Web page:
Supporters speak: 'They gave me the most amazing gift'
Pamela Manson and Kirsten Stewart
The Salt Lake Tribune
This story was first published in June 2007
In her quest to find the child she knew was waiting for her somewhere in the world, Jani Muhlestein, of Santaquin, turned to Focus on Children.
Nine months to the day she submitted an application, Muhlestein received 6-month-old Sara in Russia. The girl, now 9, is her pride and joy.
Muhlestein and other supporters of owners Scott and Karen Banks say the agency and its staff are meticulous in helping create families, while charging less, and offer help to clients whom others may have rejected. Muhlestein is single, a barrier for some agencies; some parents already had children or adopted at an older age.
Scott, 46, and Karen, 45, of Wellsville, patiently answered MuhÂlestein's questions, "saw to it that everything was faxed and dealt with," and along with other workers, offered tips on what to expect in Russia.
"They're just among the kindest people I've ever known," said Muhlestein, a software engineer. "They gave me the most amazing gift in the world."
"Something to help people." Focus on Children was started in Wyoming in 1994 by Karen Banks and her sister, Danalee Thornock, "evolving as a result of their own personal adoption experiences."
Thornock, who is not part of the indictment against Focus on Children, said she has worked in adoption for 16 years. "I have two boys who were adopted from Russia; one just graduated [from high school]," she said. She describes "seeing the plight of orphans first-hand and feeling you need to do something to help people."
The Bankses, whose large family also includes adopted children, began the agency's Samoan adoption program in Wyoming. They left the state in 2001, launching a separate agency in Utah. The couple did not comment on the February indictment accusing them, their agency and five employees - including Karalee Thornock of Tooele, Danalee Thornock's daughter-in-law - of fraud and immigration violations during Samoan adoptions.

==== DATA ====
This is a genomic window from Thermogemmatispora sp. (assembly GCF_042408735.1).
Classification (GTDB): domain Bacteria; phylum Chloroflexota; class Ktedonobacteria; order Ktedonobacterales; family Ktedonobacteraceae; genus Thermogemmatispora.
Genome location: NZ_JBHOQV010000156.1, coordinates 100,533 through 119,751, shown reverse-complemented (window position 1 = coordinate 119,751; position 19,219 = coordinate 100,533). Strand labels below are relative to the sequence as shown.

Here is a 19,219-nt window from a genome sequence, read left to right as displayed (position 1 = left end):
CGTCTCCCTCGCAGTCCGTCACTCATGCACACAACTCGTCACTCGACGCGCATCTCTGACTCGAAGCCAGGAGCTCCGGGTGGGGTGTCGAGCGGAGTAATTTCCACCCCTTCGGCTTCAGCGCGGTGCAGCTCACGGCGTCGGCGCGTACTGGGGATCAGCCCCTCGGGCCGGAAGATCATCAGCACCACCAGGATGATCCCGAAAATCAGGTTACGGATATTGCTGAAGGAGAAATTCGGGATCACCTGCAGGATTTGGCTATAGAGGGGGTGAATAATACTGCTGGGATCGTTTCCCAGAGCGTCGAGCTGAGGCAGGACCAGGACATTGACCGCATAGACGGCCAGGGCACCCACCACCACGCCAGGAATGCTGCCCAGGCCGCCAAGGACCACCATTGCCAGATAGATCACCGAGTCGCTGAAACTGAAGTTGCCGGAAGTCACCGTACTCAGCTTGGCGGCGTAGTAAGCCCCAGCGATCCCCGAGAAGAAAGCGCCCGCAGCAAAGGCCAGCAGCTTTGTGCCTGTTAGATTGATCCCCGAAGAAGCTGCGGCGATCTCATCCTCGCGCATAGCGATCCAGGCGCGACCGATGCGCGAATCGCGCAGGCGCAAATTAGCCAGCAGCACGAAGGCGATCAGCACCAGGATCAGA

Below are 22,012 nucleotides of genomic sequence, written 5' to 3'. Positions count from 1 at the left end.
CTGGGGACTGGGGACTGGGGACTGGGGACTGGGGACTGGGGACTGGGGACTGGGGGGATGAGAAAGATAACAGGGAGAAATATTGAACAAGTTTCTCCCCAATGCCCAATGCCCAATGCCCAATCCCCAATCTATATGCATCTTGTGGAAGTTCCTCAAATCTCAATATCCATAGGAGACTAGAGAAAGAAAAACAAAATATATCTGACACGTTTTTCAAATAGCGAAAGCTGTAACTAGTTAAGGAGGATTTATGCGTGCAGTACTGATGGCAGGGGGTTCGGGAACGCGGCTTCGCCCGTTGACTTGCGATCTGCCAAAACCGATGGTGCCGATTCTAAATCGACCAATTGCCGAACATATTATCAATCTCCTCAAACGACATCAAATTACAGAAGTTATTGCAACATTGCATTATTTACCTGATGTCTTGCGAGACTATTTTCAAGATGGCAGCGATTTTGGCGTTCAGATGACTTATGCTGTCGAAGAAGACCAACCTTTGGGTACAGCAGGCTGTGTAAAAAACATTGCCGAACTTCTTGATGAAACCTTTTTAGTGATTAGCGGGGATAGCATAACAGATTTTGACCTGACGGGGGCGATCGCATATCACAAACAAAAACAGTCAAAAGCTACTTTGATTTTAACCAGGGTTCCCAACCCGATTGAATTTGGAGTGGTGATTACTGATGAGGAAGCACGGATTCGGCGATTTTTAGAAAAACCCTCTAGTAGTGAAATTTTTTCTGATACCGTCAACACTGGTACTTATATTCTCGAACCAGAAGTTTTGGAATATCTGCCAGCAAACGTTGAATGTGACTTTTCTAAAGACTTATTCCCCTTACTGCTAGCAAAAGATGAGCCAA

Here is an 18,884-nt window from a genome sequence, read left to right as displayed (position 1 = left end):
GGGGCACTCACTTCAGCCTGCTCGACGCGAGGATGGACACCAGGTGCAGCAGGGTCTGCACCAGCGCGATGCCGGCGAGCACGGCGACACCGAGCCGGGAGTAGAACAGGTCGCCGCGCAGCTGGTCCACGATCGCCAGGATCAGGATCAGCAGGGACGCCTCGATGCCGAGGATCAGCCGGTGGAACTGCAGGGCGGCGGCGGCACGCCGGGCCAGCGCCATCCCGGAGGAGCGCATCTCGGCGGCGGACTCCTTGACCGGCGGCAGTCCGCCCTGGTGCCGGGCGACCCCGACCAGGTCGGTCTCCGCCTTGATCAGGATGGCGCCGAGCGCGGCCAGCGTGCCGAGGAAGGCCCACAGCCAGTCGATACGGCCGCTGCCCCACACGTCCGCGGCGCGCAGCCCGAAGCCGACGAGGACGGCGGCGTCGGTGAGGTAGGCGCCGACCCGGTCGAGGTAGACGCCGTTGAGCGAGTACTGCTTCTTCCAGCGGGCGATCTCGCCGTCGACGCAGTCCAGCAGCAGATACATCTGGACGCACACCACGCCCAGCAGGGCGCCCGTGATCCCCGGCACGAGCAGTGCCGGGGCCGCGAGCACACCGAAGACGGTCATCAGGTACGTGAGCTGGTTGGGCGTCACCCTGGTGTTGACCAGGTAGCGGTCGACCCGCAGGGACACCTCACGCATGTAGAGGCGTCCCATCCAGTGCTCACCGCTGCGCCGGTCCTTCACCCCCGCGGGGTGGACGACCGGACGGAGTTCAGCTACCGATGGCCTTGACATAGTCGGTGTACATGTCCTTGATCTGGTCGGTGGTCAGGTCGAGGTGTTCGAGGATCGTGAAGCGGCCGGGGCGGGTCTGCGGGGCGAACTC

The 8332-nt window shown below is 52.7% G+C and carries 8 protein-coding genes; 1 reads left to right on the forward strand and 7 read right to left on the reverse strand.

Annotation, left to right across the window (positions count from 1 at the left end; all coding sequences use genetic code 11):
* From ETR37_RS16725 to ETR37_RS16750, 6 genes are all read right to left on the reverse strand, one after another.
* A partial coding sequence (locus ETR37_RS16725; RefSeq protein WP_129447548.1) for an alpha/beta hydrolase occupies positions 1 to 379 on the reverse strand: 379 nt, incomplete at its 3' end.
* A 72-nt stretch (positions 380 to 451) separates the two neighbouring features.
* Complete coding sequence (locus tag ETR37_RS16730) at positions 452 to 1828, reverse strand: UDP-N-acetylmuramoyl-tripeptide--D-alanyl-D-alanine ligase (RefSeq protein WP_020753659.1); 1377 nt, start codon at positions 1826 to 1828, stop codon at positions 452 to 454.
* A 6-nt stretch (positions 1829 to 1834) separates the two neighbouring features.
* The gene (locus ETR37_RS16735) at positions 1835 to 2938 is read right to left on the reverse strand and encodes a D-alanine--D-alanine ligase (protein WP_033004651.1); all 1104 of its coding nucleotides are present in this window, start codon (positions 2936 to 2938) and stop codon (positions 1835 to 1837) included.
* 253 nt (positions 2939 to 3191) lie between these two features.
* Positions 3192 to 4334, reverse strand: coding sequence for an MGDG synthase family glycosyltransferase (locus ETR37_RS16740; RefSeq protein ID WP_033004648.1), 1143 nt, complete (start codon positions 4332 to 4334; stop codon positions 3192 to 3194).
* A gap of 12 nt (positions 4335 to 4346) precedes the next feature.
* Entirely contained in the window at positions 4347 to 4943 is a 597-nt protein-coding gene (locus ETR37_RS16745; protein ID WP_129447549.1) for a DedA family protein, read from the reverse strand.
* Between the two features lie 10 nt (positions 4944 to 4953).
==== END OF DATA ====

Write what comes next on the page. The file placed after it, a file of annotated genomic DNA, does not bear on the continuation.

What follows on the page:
"I know they haven't done anything wrong," Danalee Thornock said. "I know what kind of people Karen and Scott are."
A Wyoming woman, Coleen Bartlett, is also named in the indictment. It specifically accuses both of the Bankses of lying to adoptive families in America, such as claiming children were in an agency nanny house when they were instead at home with their parents.
In the wake of the charges, FOC is shutting down. Scott Banks is in training to work in construction.
Affordable adoptions. The indictment does not shake the faith of two grateful Millard County mothers.
Carma Hodges, of Holden, and her husband adopted two children from Kazakhstan - Jaden, now 8, and Kierra, 9. They were allowed to pay FOC's fees over time, she said, easing worries about coming up with a large amount of money at once.
Their costs - including FOC fees, a voluntary donation to an orphanage, travel expenses and other payments - totaled $25,000, she said.
Muhlestein paid $5,000 in FOC fees, significantly less than what other agencies charge, she said.
And Joyce Coats and her husband, also of Holden, paid the agency nothing during their adoption a decade ago of then-8-year-old Marcia from Russia. She joined their family of six children.
"They're wonderful people," Coats said. "They just said, 'We're not going to charge you.'"
Shelley Schadowsky of Phoenix, who adopted two girls through FOC last year, has created www .focsupport.com with testimonials from parents who adopted in countries other than Samoa.
The Bankses, Schadowsky wrote, "are the most inspirational caregivers I've had the pleasure of knowing."
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